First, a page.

At the World Economic Forum in Davos in January the president struck a more conciliatory note than Mr Zinke, promising to use American oil and gas to provide energy security to its allies. “No country should be held hostage to a single provider of energy,” he said. The point of this “energy dominance” target is that Mr Trump wants America to produce and export more oil, gas and coal. As with many of the Trump administration’s favourite terms, however, the meaning of energy dominance is hazy and depends on the audience.
He has picked a good moment. Not only has America’s oil and gas production soared; the shale revolution has greatly reduced the country’s dependence on imported crude oil and petroleum products, from 57% a decade ago to about 20%. The decline in import dependence has already had geopolitical effects. Between 2011 and 2014, American oil replaced supplies disrupted by political developments in Sudan, Syria, Iran and Libya, “nearly one barrel for one barrel”. That helped keep oil markets stable. Plentiful oil at home has also made it easier for America to impose sanctions on oil producers it views as dangerous. It helped persuade other countries to pressure Iran to sign a deal putting its nuclear ambitions on hold in 2015, because they did not fear a resulting spike in global oil prices.
Natural gas may have strengthened America’s hand abroad even more than oil. In 2017 the country became a net gas exporter for the first time in 60 years. This has helped establish a global market in natural gas, giving the world easier access to a fuel that produces only a quarter as much carbon dioxide as coal and half as much as oil. For now, America’s biggest gas export market is via pipelines to Mexico, creating what is fast becoming an integrated North American energy powerhouse, as long as North American Free-Trade Agreement is not killed off. But globally the change is being driven by exports of liquefied natural gas (LNG). The LNG tankers heading out from Louisiana and Texas are creating a market that can flexibly and cheaply deliver gas where it is needed. By 2022 America is expected to vie with Australia and Qatar as one of the world’s biggest LNG exporters.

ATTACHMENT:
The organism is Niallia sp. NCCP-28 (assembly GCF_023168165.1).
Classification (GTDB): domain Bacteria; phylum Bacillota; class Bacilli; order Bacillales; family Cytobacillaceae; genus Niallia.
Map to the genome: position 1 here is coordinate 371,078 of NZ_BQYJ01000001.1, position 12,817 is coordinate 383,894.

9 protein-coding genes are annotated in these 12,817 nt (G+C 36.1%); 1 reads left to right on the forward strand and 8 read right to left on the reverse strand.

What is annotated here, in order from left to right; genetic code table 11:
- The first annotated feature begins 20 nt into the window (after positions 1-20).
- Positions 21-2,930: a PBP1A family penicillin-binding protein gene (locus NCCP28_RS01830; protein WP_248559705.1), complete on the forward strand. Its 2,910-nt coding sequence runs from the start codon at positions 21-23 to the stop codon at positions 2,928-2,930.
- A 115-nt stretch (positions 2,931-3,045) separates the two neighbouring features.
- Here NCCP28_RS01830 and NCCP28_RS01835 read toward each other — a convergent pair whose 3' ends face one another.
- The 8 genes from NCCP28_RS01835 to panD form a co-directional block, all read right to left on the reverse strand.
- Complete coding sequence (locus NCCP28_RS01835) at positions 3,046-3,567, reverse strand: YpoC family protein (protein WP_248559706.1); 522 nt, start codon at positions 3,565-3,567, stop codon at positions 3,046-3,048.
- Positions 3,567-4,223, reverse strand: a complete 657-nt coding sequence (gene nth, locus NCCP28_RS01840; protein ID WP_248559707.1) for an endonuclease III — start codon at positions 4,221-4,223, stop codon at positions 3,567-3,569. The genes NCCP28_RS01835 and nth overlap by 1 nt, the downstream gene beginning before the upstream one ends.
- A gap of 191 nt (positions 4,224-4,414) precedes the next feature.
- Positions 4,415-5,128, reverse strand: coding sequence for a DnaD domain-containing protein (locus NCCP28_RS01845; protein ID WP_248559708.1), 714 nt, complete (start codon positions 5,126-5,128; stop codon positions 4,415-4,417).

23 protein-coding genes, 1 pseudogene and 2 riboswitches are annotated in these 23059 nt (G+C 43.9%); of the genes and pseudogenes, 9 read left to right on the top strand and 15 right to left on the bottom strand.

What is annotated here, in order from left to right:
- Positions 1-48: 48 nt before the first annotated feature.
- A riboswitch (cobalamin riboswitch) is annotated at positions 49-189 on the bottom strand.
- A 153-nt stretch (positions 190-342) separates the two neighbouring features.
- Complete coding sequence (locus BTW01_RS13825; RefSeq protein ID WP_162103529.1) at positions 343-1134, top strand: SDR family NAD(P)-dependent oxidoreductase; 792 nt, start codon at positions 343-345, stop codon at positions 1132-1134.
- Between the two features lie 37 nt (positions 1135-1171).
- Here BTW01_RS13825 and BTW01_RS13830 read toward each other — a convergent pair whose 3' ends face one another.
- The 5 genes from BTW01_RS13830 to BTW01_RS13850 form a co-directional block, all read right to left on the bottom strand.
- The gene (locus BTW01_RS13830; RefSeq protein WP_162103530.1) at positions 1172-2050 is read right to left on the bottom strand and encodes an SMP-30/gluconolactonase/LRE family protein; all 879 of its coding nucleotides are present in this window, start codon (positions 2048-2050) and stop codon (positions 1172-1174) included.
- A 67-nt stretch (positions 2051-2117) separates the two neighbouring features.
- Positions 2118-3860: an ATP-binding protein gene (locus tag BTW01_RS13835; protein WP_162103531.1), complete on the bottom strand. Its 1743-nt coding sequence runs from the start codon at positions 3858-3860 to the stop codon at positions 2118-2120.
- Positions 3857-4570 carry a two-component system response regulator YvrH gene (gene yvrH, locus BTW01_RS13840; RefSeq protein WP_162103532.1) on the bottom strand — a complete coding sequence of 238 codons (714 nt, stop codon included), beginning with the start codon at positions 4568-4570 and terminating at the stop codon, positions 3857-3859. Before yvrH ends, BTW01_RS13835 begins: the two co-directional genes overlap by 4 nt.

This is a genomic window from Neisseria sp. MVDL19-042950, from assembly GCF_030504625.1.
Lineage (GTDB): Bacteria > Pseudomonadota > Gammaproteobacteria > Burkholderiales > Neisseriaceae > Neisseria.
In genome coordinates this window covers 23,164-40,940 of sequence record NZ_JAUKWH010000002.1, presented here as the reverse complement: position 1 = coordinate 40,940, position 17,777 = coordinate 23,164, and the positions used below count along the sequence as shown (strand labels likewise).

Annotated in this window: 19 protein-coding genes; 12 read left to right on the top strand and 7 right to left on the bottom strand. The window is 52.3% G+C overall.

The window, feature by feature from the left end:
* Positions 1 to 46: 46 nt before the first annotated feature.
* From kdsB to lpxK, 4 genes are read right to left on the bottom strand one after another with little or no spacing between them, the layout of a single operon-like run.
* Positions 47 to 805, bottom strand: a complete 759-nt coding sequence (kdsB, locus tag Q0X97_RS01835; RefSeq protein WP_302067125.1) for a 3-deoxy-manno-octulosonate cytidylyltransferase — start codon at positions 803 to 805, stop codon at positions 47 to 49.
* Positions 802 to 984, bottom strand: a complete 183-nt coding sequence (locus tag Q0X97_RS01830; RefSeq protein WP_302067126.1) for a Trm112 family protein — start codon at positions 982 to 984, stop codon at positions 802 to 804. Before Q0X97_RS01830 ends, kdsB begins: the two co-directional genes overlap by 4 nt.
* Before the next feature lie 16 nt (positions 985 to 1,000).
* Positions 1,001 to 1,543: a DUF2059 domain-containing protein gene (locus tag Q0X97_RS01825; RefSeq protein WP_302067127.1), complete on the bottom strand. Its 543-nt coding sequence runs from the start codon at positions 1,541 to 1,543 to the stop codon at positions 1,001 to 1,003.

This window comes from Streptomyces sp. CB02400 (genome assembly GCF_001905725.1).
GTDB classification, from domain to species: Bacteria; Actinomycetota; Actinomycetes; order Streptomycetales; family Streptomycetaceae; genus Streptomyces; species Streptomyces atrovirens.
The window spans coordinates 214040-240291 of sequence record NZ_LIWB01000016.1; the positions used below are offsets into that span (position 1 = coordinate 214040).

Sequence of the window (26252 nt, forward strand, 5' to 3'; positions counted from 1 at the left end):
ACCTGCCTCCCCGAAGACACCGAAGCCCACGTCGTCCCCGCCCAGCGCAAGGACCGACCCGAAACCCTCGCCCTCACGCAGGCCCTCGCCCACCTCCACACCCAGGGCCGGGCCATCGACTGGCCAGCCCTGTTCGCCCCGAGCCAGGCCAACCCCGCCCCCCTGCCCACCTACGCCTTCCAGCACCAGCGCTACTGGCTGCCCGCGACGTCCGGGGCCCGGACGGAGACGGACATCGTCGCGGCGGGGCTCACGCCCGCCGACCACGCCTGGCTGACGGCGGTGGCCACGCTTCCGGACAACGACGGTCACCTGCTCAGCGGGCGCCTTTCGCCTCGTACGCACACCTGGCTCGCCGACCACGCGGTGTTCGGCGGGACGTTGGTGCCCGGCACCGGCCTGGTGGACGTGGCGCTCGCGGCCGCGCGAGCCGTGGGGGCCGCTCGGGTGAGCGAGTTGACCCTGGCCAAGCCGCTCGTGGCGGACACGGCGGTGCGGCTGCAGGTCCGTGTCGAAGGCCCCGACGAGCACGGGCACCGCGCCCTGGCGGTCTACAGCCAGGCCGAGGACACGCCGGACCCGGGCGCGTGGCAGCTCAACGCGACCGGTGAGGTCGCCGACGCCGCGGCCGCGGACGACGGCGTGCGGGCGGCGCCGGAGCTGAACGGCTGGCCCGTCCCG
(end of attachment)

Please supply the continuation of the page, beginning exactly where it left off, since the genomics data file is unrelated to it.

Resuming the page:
More LNG helps the transition towards cleaner energy, potentially slowing (though not stopping) the pace of global warming. A global LNG market also eases one of the thorniest problems in energy geopolitics: Russia’s use of gas pipelines to bully neighbours such as Ukraine. American LNG is still more expensive than Russian gas, so not much of it is sold to Europe. But its mere presence helps reassure the Europeans about their energy security.
The Trump administration wants to build on this success by making life easier for fossil-fuel producers. In his first year USA Secretary of the Interior, Ryan Zinke, has sought to open up offshore reserves to drilling and ease restrictions on coal mining and natural-gas production imposed under President Barack Obama. Whether all this deregulation will make much difference to domestic energy production is questionable. Jason Bordoff of Columbia University writes that markets play a much bigger role. Cheap natural gas, for example, hurts coal far more than the clean-power regulations that the Trump administration is now promising to remove.
The geopolitical effects of the shale boom have been complex and have been compounded by other policy shifts such as sanctions and protectionist trade policies. Some experts feel that the idea of “energy dominance” sounds imperialistic. The mere idea of “weaponising” oil undermines years of American efforts to persuade countries like Russia not to use energy for political ends. The American Security Project, a think-tank, argue that America’s greatest contribution to global energy security since the oil shocks of the 1970s has been to keep global energy markets fluid. Some analysts worry that this fluidity would be jeopardised if the Trump administration were to use oil and gas as a bargaining chip in bilateral relations, as China has done. Some of America’s trade policies may also be counterproductive. The country’s withdrawal from the Trans-Pacific Partnership, a trade agreement which includes some of America’s biggest potential LNG customers, such as Japan, was self-defeating, because it makes it harder for America’s allies to import its LNG.
Although the shale revolution has been good for global consumers, it has not been a clearcut benefit to American influence abroad. The collapse of oil prices in 2014 nudged OPEC, Russia and other producers into an “OPEC-plus” alliance, raising Russia’s profile in the Middle East at a time when an inward-looking America was less engaged. Moreover, the use of sanctions against Iran, Russia and Venezuela has created a perception among some countries, including China, that America is playing a “dirty economic game”. This has brought its opponents closer together, says Sarah Ladislaw of the Centre for Strategic and International Studies in Washington. China has offered financial support to all three of those countries. Rosneft, Russia’s biggest oil company, is tapping Venezuelan oil in exchange for cash.
Above all, Mr Trump’s tub-thumping for coal, oil and gas appears to run counter to a worldwide push to lessen dependence on fossil fuels, improve energy efficiency and combat global warming. So although, for now, Americans may feel relief at the shale boom, it could prove a double-edged sword. If their country continues to promote fossil fuels at the expense of cleaner energy sources, its dominance is unlikely to last.
Source: “The Shale Boom Could Prove a Double-Edged Sword for America”, The Economist